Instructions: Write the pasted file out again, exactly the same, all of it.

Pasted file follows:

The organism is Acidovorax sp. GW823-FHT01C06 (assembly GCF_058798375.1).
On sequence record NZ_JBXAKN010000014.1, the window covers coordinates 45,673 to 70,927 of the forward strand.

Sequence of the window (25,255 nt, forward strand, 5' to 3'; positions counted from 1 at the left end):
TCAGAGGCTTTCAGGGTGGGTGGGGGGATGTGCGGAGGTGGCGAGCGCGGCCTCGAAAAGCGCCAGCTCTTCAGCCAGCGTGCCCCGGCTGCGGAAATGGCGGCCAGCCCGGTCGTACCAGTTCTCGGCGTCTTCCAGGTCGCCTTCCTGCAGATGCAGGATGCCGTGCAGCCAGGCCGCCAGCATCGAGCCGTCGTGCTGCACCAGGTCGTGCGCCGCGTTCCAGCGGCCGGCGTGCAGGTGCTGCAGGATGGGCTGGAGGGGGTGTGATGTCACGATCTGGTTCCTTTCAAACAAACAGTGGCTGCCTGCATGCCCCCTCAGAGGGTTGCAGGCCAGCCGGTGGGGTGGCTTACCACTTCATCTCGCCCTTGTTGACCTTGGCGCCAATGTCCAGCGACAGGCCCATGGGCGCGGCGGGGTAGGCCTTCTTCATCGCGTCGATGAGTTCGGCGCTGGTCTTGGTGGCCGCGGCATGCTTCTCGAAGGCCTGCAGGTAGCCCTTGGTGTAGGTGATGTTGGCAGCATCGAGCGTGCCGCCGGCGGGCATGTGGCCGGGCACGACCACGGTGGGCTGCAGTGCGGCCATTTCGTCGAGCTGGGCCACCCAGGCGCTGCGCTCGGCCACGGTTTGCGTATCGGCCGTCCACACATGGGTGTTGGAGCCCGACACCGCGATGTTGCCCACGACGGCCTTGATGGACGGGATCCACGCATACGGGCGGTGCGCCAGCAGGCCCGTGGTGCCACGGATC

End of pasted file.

The organism is Acidovorax sp. GW823-FHT01C06 (assembly GCF_058798375.1).
On sequence record NZ_JBXAKN010000014.1, the window covers coordinates 45,673 to 70,927 of the forward strand.

Sequence of the window (25,255 nt, forward strand, 5' to 3'; positions counted from 1 at the left end):
TCAGAGGCTTTCAGGGTGGGTGGGGGGATGTGCGGAGGTGGCGAGCGCGGCCTCGAAAAGCGCCAGCTCTTCAGCCAGCGTGCCCCGGCTGCGGAAATGGCGGCCAGCCCGGTCGTACCAGTTCTCGGCGTCTTCCAGGTCGCCTTCCTGCAGATGCAGGATGCCGTGCAGCCAGGCCGCCAGCATCGAGCCGTCGTGCTGCACCAGGTCGTGCGCCGCGTTCCAGCGGCCGGCGTGCAGGTGCTGCAGGATGGGCTGGAGGGGGTGTGATGTCACGATCTGGTTCCTTTCAAACAAACAGTGGCTGCCTGCATGCCCCCTCAGAGGGTTGCAGGCCAGCCGGTGGGGTGGCTTACCACTTCATCTCGCCCTTGTTGACCTTGGCGCCAATGTCCAGCGACAGGCCCATGGGCGCGGCGGGGTAGGCCTTCTTCATCGCGTCGATGAGTTCGGCGCTGGTCTTGGTGGCCGCGGCATGCTTCTCGAAGGCCTGCAGGTAGCCCTTGGTGTAGGTGATGTTGGCAGCATCGAGCGTGCCGCCGGCGGGCATGTGGCCGGGCACGACCACGGTGGGCTGCAGTGCGGCCATTTCGTCGAGCTGGGCCACCCAGGCGCTGCGCTCGGCCACGGTTTGCGTATCGGCCGTCCACACATGGGTGTTGGAGCCCGACACCGCGATGTTGCCCACGACGGCCTTGATGGACGGGATCCACGCATACGGGCGGTGCGCCAGCAGGCCCGTGGTGCCACGGATC